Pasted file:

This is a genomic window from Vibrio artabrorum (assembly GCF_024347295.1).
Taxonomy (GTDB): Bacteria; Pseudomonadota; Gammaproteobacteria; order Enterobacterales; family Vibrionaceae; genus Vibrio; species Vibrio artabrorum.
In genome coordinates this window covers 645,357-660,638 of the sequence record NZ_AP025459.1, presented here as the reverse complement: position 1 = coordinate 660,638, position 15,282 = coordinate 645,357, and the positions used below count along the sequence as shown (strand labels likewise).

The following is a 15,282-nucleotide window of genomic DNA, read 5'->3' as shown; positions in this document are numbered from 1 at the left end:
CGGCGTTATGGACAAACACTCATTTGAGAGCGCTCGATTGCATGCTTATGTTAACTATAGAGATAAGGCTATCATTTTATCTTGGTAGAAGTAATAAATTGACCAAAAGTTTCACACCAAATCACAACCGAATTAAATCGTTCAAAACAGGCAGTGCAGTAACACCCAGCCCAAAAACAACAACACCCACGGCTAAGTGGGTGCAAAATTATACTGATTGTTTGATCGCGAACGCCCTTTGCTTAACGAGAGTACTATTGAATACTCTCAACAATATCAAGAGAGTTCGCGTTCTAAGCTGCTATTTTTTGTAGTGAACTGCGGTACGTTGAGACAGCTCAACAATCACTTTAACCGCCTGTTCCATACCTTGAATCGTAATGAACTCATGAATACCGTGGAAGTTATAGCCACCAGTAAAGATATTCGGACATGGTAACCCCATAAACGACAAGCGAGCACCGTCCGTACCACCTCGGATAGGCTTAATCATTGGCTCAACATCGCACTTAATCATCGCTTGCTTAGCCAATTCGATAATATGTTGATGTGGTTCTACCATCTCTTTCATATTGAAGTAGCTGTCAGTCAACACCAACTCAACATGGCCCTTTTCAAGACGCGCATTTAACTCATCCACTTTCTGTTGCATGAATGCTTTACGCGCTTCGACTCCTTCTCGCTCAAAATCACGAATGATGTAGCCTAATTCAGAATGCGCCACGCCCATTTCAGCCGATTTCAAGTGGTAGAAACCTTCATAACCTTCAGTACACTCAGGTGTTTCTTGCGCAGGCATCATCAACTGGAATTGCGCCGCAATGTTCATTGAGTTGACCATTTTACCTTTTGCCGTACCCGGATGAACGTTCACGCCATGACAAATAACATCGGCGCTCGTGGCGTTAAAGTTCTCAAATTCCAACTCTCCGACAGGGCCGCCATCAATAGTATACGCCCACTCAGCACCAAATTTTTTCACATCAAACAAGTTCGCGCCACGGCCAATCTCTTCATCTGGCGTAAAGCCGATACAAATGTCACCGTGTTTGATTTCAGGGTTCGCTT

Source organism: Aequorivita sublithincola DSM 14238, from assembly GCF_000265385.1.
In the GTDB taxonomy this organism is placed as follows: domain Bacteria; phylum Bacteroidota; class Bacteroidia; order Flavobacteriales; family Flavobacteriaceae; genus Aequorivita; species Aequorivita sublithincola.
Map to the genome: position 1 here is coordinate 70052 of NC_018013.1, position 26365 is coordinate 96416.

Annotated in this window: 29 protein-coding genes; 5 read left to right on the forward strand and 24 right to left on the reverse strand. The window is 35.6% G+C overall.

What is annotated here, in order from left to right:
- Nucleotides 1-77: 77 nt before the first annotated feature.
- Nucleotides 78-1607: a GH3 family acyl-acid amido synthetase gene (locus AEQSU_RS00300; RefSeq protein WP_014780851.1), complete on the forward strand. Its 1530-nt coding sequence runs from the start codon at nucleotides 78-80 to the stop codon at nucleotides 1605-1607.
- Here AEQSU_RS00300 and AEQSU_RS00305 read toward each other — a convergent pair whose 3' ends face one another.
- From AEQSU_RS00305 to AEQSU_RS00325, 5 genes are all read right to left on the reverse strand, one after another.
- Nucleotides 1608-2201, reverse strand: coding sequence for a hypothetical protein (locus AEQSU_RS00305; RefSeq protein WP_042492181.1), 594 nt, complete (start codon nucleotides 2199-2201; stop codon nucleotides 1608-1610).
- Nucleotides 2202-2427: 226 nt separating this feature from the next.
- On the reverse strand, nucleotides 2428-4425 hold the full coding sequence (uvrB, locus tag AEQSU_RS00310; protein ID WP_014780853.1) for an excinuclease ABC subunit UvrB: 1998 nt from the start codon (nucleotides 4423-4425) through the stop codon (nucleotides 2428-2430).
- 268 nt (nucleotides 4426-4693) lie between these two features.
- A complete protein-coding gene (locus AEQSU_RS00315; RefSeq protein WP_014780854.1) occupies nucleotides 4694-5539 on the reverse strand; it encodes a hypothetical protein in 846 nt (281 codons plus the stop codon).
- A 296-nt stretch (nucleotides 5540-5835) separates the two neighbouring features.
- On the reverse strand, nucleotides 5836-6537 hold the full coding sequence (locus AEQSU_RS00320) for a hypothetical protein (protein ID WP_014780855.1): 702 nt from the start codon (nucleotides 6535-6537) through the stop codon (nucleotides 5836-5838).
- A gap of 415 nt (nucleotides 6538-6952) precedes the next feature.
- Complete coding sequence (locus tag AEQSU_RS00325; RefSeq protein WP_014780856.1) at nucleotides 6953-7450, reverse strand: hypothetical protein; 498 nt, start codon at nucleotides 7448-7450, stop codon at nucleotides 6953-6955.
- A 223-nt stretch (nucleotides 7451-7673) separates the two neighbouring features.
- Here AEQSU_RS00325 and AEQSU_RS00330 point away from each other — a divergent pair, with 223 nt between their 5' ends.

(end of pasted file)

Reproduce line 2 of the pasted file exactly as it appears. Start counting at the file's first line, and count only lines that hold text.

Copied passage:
Taxonomy (GTDB): Bacteria; Pseudomonadota; Gammaproteobacteria; order Enterobacterales; family Vibrionaceae; genus Vibrio; species Vibrio artabrorum.